Start with at least the 1860 and 1870 census and expand to the 1850, 1880, 1900, 1890 and 1910 censuses as needed. A sample search profile is as follows:

Sample U.S. Civil War male search profile
Census yearNameAge and approx birth yearFamilyLocationPlace of birth
1850 CensusJohn Isacc Stewart14 (1836)Living with father James M. StewartFranklin co., New YorkNew York
1860 CensusJohn I. Stewart25 (1835)(F) Sarah 23
(F) Mary 2
(M) James 1
Dauphin co., PennsylvaniaNew York
1870 CensusJ. I. Stewart35 (1835)(F) Sarah 33
(F) Mary 12
(M) Jim 11
(M) Robert 9
(M) Joshua 4
Dauphin co., Pennsylvania
1880 CensusJohn Stewart45 (1835)(F) Sarah 43
(M) Robert 19
(M) Joshua 14
(F) Martha 13
Dauphin co., Pennsylvania
1900 CensusJohn Stewart54 (1834)(F) Sarah 53
(F) Martha 23
Dauphin co., Pennsylvania
1910 CensusJ. Stewart64 (1834)(F) Sarah 63
(F) Martha 33
(F) Amy 6
Dauphin co., Pennsylvania
1920 CensusNot Listed(F) Sarah 73Dauphin co., Pennsylvania
Civil War Soldiers and Sailors System (CWSS) websiteBattle unit nameSideCompanySoldier’s rankAlternate name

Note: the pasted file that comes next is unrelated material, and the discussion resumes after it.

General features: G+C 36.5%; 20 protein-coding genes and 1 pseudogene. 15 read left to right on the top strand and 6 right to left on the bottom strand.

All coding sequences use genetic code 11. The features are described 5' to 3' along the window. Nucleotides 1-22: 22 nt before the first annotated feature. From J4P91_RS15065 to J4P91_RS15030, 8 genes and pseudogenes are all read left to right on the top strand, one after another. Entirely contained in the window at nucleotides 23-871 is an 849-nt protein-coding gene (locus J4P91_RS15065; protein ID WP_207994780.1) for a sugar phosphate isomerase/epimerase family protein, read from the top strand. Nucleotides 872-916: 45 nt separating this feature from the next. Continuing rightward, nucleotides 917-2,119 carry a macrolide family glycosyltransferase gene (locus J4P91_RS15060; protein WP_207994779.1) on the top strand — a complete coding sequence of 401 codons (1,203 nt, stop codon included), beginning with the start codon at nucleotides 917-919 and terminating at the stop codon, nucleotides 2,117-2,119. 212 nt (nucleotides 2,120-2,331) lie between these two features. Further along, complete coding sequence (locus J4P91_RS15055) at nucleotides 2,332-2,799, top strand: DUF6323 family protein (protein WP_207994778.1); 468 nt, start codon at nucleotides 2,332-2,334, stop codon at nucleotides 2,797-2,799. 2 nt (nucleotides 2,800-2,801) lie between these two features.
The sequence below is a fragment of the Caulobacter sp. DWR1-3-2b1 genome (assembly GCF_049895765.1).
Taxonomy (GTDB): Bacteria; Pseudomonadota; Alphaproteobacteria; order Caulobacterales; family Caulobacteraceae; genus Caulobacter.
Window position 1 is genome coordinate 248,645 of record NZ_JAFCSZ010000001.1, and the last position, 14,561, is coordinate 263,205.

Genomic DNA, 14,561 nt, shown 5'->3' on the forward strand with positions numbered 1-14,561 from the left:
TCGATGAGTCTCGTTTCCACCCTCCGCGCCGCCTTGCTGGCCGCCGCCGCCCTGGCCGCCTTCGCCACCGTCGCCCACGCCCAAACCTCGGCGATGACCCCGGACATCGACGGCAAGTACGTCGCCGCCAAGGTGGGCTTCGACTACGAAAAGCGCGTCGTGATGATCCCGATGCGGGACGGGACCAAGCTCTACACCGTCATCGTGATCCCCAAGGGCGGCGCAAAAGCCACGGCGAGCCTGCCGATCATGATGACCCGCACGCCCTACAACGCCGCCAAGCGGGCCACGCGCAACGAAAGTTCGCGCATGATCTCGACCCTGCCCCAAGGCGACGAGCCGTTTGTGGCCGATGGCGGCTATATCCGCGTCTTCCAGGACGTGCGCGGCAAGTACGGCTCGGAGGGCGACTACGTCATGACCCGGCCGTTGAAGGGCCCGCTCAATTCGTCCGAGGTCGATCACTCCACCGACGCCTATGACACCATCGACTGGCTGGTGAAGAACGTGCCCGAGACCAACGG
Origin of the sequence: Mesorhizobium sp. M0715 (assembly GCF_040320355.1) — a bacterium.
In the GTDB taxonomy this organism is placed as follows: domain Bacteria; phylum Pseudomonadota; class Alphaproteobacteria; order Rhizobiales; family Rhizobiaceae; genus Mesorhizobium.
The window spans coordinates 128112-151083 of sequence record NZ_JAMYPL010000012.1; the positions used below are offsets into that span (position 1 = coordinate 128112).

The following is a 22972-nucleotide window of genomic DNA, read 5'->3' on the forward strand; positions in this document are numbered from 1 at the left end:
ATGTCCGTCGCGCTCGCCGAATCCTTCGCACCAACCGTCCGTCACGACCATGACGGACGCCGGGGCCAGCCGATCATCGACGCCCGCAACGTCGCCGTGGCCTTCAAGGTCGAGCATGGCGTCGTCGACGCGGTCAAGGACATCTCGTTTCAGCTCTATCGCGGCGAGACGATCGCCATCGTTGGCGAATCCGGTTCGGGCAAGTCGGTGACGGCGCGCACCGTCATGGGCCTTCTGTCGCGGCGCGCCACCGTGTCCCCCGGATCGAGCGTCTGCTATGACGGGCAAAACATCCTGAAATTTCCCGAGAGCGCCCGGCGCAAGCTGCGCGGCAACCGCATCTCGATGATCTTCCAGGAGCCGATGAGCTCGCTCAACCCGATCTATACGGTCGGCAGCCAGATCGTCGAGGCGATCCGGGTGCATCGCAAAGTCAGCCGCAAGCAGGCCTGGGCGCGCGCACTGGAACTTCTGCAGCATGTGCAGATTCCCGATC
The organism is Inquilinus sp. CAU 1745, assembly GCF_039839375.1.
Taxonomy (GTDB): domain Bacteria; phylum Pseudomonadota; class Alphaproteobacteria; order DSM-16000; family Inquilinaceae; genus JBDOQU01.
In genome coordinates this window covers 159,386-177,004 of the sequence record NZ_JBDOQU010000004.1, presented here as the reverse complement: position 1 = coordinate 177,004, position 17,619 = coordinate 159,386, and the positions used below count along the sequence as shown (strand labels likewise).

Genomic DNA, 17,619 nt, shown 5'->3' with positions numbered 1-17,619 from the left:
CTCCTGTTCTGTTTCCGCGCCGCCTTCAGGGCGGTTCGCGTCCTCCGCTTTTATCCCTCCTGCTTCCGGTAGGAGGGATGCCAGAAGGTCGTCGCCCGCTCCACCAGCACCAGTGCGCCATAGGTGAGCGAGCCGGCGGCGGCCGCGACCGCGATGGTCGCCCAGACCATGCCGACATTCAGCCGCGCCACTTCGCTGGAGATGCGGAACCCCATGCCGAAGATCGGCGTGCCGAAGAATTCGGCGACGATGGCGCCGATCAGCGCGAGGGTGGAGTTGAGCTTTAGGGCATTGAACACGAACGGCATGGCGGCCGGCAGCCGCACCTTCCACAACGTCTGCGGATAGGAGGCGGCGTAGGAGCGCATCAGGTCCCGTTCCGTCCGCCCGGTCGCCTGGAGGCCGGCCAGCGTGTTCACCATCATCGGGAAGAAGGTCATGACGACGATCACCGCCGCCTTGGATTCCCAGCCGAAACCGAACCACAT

95th Regiment, Pennsylvania InfantryUnionCSergeant
Film numberNotes
M233 Roll 30General Note – See original register for additional information.
1890 Special Schedule Enumerating Union Veterans and Widows of Union Veterans of the Civil WarNameRankCompanyName of Regiment or VesselDate of Enlistment
John StewartSergeantCo. C95 PA Inf (95th Pennsylvania Infentry)21 June 1861
Date of DischargeLength of ServicePost Office AddressDisability incurredRemarks
20 September 18654 years 1 monthBerrysburg, PaLeft hip wound
1910 Census question (Confed or Union Veteran)Sarah listed as dependent

Where to find regiment and company information
There are several places that you can search for regiment and company information. They include:

Civil War Soldiers and Sailors System (CWSS), free service,  sponsored by the US National Parks Service. This database contains information about the men who served in the Union and Confederate armies during the Civil War. Other information on the site includes histories of Union and Confederate regiments, links to descriptions of significant battles, and selected lists of prisoner-of-war records and cemetery records, which are amended as new information is available. CWSS contains information transcribed from the General Index Cards.

1890 U.S. Federal Census Veterans Schedule.  The schedule includes the following information:

  • State, county, and district where person lived
  • Date of census
  • Full name of surviving soldier, sailor, marine, or widow
  • Rank
  • Company
  • Regiment or vessel
  • Date of enlistment
  • Date of discharge
  • Length of service in years, months and days